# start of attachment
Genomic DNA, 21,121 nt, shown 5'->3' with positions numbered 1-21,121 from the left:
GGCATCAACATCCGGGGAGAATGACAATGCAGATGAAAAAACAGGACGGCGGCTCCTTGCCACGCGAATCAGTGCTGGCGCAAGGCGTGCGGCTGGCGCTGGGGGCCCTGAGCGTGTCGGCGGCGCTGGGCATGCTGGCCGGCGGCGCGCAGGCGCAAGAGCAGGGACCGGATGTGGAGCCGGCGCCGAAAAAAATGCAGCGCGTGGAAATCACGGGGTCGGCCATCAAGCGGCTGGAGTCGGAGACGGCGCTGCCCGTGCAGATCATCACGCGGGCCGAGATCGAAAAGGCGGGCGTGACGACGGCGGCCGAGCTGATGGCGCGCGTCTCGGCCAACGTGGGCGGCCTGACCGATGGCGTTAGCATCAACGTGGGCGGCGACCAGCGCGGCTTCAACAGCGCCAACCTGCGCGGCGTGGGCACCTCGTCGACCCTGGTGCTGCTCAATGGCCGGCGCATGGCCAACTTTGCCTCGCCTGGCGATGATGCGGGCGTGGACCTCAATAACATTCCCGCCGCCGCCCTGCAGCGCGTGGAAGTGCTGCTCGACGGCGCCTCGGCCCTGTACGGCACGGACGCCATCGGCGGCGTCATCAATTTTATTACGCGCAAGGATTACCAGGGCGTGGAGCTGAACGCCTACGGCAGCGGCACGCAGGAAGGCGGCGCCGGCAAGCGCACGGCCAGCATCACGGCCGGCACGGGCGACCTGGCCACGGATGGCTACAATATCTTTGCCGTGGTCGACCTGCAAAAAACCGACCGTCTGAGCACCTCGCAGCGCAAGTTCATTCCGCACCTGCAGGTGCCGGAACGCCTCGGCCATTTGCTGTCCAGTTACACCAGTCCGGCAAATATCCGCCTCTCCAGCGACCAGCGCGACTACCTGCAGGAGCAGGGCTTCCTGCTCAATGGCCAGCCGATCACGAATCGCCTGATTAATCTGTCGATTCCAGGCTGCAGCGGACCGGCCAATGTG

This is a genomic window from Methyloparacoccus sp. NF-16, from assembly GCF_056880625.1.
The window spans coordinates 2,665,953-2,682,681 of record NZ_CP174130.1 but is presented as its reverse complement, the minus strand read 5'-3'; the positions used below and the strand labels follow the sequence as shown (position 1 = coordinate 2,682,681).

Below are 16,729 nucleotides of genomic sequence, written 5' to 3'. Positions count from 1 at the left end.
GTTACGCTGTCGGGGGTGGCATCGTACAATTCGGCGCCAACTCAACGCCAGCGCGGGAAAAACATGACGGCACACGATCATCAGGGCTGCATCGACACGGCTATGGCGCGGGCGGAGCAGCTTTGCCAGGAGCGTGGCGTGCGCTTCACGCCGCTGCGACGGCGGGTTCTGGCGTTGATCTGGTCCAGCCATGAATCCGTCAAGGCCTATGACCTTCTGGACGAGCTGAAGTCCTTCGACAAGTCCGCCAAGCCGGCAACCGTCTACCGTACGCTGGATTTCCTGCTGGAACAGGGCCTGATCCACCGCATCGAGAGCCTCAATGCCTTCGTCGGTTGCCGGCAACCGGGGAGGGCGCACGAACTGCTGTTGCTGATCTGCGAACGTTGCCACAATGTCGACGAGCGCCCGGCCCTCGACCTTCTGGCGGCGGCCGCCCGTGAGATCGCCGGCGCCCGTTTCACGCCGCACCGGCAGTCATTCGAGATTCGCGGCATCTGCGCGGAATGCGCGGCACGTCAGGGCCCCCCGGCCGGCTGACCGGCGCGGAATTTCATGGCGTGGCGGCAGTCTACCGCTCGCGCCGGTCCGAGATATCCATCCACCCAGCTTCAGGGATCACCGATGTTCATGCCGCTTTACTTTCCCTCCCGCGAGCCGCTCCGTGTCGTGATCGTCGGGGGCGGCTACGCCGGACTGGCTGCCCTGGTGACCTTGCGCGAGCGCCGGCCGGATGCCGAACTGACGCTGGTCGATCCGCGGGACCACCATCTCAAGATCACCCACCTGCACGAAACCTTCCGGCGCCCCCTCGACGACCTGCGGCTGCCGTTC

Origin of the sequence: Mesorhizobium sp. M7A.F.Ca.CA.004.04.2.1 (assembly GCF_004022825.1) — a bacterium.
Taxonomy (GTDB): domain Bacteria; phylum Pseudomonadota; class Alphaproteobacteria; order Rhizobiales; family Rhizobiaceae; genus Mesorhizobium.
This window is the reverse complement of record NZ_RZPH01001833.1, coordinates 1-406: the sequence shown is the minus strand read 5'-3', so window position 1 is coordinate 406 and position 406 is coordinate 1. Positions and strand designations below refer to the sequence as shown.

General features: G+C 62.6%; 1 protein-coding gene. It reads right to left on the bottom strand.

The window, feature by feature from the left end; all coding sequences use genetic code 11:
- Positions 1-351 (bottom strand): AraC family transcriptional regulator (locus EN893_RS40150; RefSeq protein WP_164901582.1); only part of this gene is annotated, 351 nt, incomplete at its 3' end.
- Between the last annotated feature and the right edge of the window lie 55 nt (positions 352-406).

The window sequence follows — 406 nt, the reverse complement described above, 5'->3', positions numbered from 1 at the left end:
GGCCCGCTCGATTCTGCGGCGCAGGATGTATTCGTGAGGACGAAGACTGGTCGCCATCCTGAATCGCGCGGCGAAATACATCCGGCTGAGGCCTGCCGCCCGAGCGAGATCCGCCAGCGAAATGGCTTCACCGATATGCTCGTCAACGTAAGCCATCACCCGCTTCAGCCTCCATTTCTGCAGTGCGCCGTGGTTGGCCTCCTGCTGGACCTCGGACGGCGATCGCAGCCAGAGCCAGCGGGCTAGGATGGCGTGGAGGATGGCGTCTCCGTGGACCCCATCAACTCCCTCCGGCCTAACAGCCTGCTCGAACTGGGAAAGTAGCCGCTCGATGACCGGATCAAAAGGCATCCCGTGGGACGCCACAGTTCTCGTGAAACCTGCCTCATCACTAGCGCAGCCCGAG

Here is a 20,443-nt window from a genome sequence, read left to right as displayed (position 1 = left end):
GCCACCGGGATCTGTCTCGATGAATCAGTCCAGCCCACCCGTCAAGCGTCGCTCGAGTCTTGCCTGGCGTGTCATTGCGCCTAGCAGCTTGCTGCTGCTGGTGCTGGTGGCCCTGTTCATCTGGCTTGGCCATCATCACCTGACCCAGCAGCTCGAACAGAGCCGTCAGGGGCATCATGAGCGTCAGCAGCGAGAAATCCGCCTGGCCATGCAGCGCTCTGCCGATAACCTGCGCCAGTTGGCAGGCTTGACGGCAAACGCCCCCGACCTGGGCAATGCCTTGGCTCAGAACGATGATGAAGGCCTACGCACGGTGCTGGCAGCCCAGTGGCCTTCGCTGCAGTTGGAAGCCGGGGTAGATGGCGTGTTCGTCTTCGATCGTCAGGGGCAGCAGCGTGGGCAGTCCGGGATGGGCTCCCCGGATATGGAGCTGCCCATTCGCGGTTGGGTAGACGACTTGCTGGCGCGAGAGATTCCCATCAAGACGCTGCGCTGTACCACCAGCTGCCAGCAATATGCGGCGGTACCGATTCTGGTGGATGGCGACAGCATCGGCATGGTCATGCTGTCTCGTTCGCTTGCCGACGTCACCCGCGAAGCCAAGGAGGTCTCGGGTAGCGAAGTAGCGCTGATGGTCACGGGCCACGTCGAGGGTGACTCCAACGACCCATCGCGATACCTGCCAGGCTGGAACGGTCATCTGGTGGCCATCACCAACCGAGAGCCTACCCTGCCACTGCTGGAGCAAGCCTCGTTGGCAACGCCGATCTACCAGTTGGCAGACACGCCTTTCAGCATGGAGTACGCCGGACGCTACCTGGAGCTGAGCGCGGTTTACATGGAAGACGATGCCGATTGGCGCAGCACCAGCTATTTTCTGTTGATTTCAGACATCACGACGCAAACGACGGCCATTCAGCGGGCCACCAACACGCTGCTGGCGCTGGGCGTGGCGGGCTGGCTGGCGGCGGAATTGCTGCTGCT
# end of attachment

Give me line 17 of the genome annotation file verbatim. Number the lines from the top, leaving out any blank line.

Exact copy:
GCCACCGGGATCTGTCTCGATGAATCAGTCCAGCCCACCCGTCAAGCGTCGCTCGAGTCTTGCCTGGCGTGTCATTGCGCCTAGCAGCTTGCTGCTGCTGGTGCTGGTGGCCCTGTTCATCTGGCTTGGCCATCATCACCTGACCCAGCAGCTCGAACAGAGCCGTCAGGGGCATCATGAGCGTCAGCAGCGAGAAATCCGCCTGGCCATGCAGCGCTCTGCCGATAACCTGCGCCAGTTGGCAGGCTTGACGGCAAACGCCCCCGACCTGGGCAATGCCTTGGCTCAGAACGATGATGAAGGCCTACGCACGGTGCTGGCAGCCCAGTGGCCTTCGCTGCAGTTGGAAGCCGGGGTAGATGGCGTGTTCGTCTTCGATCGTCAGGGGCAGCAGCGTGGGCAGTCCGGGATGGGCTCCCCGGATATGGAGCTGCCCATTCGCGGTTGGGTAGACGACTTGCTGGCGCGAGAGATTCCCATCAAGACGCTGCGCTGTACCACCAGCTGCCAGCAATATGCGGCGGTACCGATTCTGGTGGATGGCGACAGCATCGGCATGGTCATGCTGTCTCGTTCGCTTGCCGACGTCACCCGCGAAGCCAAGGAGGTCTCGGGTAGCGAAGTAGCGCTGATGGTCACGGGCCACGTCGAGGGTGACTCCAACGACCCATCGCGATACCTGCCAGGCTGGAACGGTCATCTGGTGGCCATCACCAACCGAGAGCCTACCCTGCCACTGCTGGAGCAAGCCTCGTTGGCAACGCCGATCTACCAGTTGGCAGACACGCCTTTCAGCATGGAGTACGCCGGACGCTACCTGGAGCTGAGCGCGGTTTACATGGAAGACGATGCCGATTGGCGCAGCACCAGCTATTTTCTGTTGATTTCAGACATCACGACGCAAACGACGGCCATTCAGCGGGCCACCAACACGCTGCTGGCGCTGGGCGTGGCGGGCTGGCTGGCGGCGGAATTGCTGCTGCT